April 10, 2015
Studying abroad can be a life-changing experience that can enrich you and forever affect the view you have of the world. But should you borrow money to pay for it? When considering studying abroad, you have to look carefully at what you can get from the experience and how much you’ll need to borrow, as well as how you plan to pay off the travel debt when your studies are done. Before you decide what level of borrowing is best for you, or if you want to forgo the experience and the debt that comes with it, consider the following.
How much debt you already have.
If you don’t have any debt, borrowing a little for an experience like studying abroad may be worth it. However, for people who have a lot of student debt (or other debt) already, it’s often best to either stay in your home country or only study abroad if you can do it on the money you already have. In that case, you can still have a great time. Just don’t borrow any extra to fund additional experiences while you’re there. You should be busy studying anyway, and may not be doing too many weekend activities.
The countries you’ll visit, along with how you’ll get there and where you’ll stay.
There are a lot of low-fare flights and inexpensive place to stay in many countries. If you’re only going to be in one country during your time abroad, your current savings may be enough to sustain you. Look for youth hostels, train or bus passes, and other options that can save you a lot of money. Depending on the country (or countries) you’re visiting, there are a number of low cost options for sleeping arrangements and travel that are fun and safe for foreign students.
The budget you have created (or need to create).
If you don’t have a budget already, you should create one. While there can always be unexpected expenses, it’s best to have a clear idea of how much the basics are going to cost you. Then you can budget for those things, and take a look at whether you’ll be covered. You want to have some extra left over, of course, but your savings may be enough and you won’t need to borrow anything.
If you have a safety net.
If you have extra money in another account, or you have parents or other relatives who will help you if you get into a financial bind, it may be better to use that in an emergency, instead of borrowing money. Without any safety net, it may be necessary for you to borrow in order to make sure you can enjoy your experience and have enough money to get home when it’s over.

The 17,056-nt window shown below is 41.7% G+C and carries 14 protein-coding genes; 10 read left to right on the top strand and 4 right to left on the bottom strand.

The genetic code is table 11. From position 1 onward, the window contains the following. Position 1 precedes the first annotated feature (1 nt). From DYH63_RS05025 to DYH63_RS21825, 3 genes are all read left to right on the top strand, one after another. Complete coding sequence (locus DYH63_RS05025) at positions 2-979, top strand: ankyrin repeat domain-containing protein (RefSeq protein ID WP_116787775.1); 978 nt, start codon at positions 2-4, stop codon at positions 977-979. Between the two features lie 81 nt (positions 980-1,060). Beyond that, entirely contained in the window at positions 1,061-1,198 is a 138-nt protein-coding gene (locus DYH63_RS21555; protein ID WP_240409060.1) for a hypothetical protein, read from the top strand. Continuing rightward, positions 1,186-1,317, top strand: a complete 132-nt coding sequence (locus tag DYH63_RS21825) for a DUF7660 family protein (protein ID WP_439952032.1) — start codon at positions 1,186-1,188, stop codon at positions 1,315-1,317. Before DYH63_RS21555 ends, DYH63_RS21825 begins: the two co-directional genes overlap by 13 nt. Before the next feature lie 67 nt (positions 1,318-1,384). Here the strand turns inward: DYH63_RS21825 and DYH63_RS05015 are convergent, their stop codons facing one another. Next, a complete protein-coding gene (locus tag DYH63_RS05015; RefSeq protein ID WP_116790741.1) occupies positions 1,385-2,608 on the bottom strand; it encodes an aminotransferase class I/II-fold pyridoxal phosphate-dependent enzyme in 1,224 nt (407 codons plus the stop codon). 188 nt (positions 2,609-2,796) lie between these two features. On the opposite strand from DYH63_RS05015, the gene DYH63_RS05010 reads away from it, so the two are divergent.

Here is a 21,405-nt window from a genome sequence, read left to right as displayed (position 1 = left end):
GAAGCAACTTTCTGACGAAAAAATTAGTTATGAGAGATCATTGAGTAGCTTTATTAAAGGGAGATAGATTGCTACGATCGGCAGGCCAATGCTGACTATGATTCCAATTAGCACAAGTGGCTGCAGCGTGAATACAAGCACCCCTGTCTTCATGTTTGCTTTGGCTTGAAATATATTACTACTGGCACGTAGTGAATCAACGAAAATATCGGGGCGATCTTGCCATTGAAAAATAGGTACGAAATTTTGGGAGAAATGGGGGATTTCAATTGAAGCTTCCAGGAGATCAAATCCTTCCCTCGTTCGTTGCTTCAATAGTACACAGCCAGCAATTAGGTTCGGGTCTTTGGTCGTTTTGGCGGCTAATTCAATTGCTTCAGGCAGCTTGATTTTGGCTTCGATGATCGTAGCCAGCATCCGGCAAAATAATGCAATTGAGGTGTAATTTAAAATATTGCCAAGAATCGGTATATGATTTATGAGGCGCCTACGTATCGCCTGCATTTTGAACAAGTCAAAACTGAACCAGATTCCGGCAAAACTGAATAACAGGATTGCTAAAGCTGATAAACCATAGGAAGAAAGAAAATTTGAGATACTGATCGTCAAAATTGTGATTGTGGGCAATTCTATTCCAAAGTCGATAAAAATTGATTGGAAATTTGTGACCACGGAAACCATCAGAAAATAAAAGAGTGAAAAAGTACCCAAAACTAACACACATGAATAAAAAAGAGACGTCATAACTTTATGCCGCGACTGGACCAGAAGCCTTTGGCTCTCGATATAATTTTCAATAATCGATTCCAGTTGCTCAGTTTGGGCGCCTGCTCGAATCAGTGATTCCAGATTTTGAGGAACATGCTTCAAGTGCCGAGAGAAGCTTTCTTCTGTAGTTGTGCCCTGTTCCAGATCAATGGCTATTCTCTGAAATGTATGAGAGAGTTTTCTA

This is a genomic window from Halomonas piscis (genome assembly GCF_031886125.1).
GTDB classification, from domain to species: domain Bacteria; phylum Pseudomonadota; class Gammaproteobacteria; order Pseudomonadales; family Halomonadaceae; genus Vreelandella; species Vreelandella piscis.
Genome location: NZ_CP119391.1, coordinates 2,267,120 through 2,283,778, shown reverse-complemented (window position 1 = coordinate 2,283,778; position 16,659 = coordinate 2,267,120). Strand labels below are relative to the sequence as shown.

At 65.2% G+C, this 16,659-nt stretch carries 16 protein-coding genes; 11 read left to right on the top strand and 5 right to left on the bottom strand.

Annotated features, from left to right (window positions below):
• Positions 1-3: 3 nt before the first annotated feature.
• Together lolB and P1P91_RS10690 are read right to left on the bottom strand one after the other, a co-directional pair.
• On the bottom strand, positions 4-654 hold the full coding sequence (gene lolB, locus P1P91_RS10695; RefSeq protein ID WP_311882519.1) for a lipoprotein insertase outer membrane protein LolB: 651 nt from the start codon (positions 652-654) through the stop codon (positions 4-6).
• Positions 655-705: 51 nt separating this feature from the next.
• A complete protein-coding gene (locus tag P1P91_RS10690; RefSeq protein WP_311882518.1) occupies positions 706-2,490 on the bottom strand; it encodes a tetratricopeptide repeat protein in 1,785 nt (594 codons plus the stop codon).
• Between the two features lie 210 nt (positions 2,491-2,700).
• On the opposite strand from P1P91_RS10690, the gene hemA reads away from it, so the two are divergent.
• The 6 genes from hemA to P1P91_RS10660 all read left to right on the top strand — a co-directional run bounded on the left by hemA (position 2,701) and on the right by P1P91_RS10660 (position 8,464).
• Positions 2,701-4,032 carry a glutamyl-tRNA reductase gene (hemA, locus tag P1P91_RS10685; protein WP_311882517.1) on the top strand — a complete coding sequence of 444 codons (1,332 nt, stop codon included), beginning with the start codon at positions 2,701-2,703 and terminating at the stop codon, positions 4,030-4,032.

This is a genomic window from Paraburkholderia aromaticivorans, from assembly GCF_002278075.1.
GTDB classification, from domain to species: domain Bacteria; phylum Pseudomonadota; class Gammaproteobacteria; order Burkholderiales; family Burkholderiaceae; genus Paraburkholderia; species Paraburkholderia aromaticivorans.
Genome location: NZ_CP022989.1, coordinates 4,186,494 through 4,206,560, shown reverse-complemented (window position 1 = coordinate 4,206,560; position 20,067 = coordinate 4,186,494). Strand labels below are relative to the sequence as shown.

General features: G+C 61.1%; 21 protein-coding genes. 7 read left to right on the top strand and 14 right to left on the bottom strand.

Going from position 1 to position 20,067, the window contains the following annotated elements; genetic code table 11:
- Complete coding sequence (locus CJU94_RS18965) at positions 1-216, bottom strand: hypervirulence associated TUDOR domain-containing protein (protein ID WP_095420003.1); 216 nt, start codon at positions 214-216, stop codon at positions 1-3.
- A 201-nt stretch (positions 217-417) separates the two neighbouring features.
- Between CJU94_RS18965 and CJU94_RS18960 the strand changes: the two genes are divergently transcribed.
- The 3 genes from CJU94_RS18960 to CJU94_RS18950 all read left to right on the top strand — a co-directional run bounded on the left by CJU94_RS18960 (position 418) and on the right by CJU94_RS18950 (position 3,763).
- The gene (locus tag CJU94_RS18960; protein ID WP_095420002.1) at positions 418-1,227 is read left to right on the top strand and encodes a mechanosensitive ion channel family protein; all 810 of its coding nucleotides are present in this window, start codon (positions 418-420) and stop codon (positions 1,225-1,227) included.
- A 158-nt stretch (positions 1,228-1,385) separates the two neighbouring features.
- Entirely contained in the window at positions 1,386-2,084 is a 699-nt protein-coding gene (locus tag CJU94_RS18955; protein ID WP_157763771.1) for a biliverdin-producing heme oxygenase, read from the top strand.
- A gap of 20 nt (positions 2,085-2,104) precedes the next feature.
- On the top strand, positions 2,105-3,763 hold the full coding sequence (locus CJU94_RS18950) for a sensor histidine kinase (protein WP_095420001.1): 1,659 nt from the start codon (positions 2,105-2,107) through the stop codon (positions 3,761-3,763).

The financing options you can use, and which ones may be right for you.
Borrowing money is serious, but can be done responsibly. Make sure you borrow from a reputable lender, and that you check out the interest rate and the repayment terms. There are pros and cons to nearly every lender, and you want to find the best borrowing option for you, personally. Everyone’s situation is different when they borrow money to study abroad, so be sure to do your research. That will give you the best chance of making the right choice for your needs.
Please note that the information provided on this website is provided on a general basis and may not apply to your own specific individual needs, goals, financial position, experience, etc. LendKey does not guarantee that the information provided on any third-party website that LendKey offers a hyperlink to is up-to-date and accurate at the time you access it, and LendKey does not guarantee that information provided on such external websites (and this website) is best-suited for your particular circumstances. Therefore, you may want to consult with an expert (financial adviser, school financial aid office, etc.) before making financial decisions that may be discussed on this website.
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